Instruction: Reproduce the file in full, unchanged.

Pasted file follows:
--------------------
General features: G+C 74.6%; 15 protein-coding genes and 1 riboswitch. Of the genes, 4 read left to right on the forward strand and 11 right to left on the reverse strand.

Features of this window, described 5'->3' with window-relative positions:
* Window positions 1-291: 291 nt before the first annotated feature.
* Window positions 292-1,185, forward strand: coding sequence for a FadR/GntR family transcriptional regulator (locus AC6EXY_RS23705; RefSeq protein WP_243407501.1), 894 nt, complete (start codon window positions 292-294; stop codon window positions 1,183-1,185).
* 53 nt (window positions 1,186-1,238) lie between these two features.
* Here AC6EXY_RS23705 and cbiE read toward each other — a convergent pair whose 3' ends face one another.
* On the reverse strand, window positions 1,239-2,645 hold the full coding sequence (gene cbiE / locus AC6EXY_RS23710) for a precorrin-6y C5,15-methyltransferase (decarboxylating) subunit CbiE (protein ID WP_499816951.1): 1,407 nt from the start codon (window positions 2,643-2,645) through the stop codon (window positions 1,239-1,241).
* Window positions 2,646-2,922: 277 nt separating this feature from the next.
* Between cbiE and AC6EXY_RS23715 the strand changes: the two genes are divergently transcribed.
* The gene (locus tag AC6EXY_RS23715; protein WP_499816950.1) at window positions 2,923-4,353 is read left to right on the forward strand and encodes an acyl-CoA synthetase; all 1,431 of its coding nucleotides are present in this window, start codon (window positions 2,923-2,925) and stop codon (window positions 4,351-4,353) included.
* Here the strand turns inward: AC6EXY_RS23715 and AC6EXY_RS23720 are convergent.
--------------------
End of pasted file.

General features: G+C 74.6%; 15 protein-coding genes and 1 riboswitch. Of the genes, 4 read left to right on the forward strand and 11 right to left on the reverse strand.

Features of this window, described 5'->3' with window-relative positions:
* Window positions 1-291: 291 nt before the first annotated feature.
* Window positions 292-1,185, forward strand: coding sequence for a FadR/GntR family transcriptional regulator (locus AC6EXY_RS23705; RefSeq protein WP_243407501.1), 894 nt, complete (start codon window positions 292-294; stop codon window positions 1,183-1,185).
* 53 nt (window positions 1,186-1,238) lie between these two features.
* Here AC6EXY_RS23705 and cbiE read toward each other — a convergent pair whose 3' ends face one another.
* On the reverse strand, window positions 1,239-2,645 hold the full coding sequence (gene cbiE / locus AC6EXY_RS23710) for a precorrin-6y C5,15-methyltransferase (decarboxylating) subunit CbiE (protein ID WP_499816951.1): 1,407 nt from the start codon (window positions 2,643-2,645) through the stop codon (window positions 1,239-1,241).
* Window positions 2,646-2,922: 277 nt separating this feature from the next.
* Between cbiE and AC6EXY_RS23715 the strand changes: the two genes are divergently transcribed.
* The gene (locus tag AC6EXY_RS23715; protein WP_499816950.1) at window positions 2,923-4,353 is read left to right on the forward strand and encodes an acyl-CoA synthetase; all 1,431 of its coding nucleotides are present in this window, start codon (window positions 2,923-2,925) and stop codon (window positions 4,351-4,353) included.
* Here the strand turns inward: AC6EXY_RS23715 and AC6EXY_RS23720 are convergent.